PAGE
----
A History of Rap As Literature

See Also: How a Language Dork Finally Falls in Love With Rap

1979: Melle Mel
THE VISIONARY
First to escape the cul-de-sac of simplistic Old School rhymes. Photo: Ebet Roberts/Redferns/Getty Images

1984: Run-DMC
THE ORIGINAL SUPERSTARS
Turned rap into a global phenomenon, but not the strongest rhymers. Photo: Michae Ochs Archives/Getty Images

1987: Rakim
THE FIRST POET
“God MC” brought a new level of lyrical artistry, particularly internal rhymes. Photo: Michae Ochs Archives/Getty Images

1988: Big Daddy Kane
THE RADICAL
Erected crazy towers of stacked rhymes, including rhymes across multiple words. Photo: Richard Boyd/Michael Ochs Archives/Getty Images

1988: N.W.A
THE GANGSTAS
Ushered in West Coast sound of Dr. Dre: violent content, simple style. Photo: Janette Beckman/Redferns/Getty Images

1994: Notorious B.I.G.
THE GREATEST?
Arguably the widest lyrical range of any MC; one of the first to articulate his rags-to-riches story. Photo: Clarence Davis/NY Daily News Archive/Getty Images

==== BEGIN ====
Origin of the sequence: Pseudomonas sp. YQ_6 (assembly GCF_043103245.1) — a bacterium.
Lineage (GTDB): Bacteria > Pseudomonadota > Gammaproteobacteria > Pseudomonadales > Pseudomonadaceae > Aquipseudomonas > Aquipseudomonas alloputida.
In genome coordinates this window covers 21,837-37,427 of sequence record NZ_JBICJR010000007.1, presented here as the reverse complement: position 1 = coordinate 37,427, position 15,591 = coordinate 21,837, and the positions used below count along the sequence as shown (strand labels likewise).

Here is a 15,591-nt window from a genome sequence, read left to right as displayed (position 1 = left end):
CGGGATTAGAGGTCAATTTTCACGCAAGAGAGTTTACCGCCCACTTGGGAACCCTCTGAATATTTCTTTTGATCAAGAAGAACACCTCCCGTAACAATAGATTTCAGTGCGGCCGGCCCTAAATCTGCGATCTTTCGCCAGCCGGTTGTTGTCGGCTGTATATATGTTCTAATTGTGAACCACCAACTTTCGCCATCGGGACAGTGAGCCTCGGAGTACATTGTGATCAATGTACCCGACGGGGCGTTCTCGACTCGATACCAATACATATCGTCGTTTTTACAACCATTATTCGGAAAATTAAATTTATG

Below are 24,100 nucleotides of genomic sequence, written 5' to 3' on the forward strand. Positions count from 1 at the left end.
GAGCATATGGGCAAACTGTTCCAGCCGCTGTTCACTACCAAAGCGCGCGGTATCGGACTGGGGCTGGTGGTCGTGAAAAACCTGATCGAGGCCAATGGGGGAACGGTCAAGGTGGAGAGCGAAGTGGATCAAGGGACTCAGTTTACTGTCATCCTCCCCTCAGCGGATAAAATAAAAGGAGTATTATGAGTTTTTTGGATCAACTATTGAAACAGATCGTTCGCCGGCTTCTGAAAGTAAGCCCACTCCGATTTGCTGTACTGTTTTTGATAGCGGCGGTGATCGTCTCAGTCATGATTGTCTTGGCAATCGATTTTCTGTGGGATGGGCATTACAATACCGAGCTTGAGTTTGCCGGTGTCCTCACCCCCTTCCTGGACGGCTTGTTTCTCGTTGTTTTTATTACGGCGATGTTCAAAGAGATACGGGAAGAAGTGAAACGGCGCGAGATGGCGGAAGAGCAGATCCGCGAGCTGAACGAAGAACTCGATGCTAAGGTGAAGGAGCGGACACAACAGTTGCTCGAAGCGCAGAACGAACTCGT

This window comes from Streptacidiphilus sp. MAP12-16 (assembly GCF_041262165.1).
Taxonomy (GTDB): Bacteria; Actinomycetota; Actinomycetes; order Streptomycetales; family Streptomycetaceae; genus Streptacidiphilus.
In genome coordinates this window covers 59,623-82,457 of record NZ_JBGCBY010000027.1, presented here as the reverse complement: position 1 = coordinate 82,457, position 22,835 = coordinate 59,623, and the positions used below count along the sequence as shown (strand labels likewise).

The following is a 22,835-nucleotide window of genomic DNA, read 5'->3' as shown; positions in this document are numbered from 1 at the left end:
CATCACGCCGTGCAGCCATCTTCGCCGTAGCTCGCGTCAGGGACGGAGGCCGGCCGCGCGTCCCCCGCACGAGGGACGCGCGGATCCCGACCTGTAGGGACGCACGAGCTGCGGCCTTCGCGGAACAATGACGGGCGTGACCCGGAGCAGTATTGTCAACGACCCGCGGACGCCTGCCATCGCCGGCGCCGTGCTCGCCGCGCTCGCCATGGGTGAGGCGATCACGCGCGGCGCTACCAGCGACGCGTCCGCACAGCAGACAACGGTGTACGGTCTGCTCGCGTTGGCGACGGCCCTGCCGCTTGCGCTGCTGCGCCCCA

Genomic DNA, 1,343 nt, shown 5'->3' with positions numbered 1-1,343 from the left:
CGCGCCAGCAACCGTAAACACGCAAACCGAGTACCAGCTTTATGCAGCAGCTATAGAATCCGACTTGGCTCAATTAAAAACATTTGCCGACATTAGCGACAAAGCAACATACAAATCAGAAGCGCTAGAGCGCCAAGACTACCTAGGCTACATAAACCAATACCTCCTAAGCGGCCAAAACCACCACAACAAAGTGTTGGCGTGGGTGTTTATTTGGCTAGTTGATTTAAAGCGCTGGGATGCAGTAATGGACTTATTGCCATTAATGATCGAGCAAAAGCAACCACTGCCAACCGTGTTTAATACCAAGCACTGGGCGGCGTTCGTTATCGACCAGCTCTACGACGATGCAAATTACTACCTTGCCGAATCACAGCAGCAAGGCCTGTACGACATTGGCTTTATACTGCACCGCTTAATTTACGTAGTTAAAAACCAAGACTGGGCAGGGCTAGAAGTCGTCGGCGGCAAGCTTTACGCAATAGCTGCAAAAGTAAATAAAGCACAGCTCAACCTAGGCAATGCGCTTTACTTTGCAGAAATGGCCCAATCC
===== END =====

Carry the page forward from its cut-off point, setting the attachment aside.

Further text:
1996: Chino XL
THE METAPHOR MEPHISTOPHELES
A “punch line” rapper whose relentless cleverness has earned him a cult following. Photo: Newscom

1996: Jay-Z
THE GOLDEN MEAN
A lucrative fusion of Rakim-style complexity and Old School appeal. Photo: Kevin Mazur/Wire Image

1998: Canibus
THE METAPHYSICAL ABSTRACTIONIST
A master of gnomic weirdness: “The Law of Attraction is attracted to me.” Photo: Hayley Madden/Redferns

1999: Eminem
THE CROSSOVER TITAN
Best-selling artist of the aughts and king of the compound rhyme. Photo: Steve Granitz/WireImage

2006: Lupe Fiasco
THE NEW GUARD
Keeping literary lyricism alive in an era of hook-driven “ringtone” rap. Photo: Johnny Nunez/WireImage

A History of Rap As Literature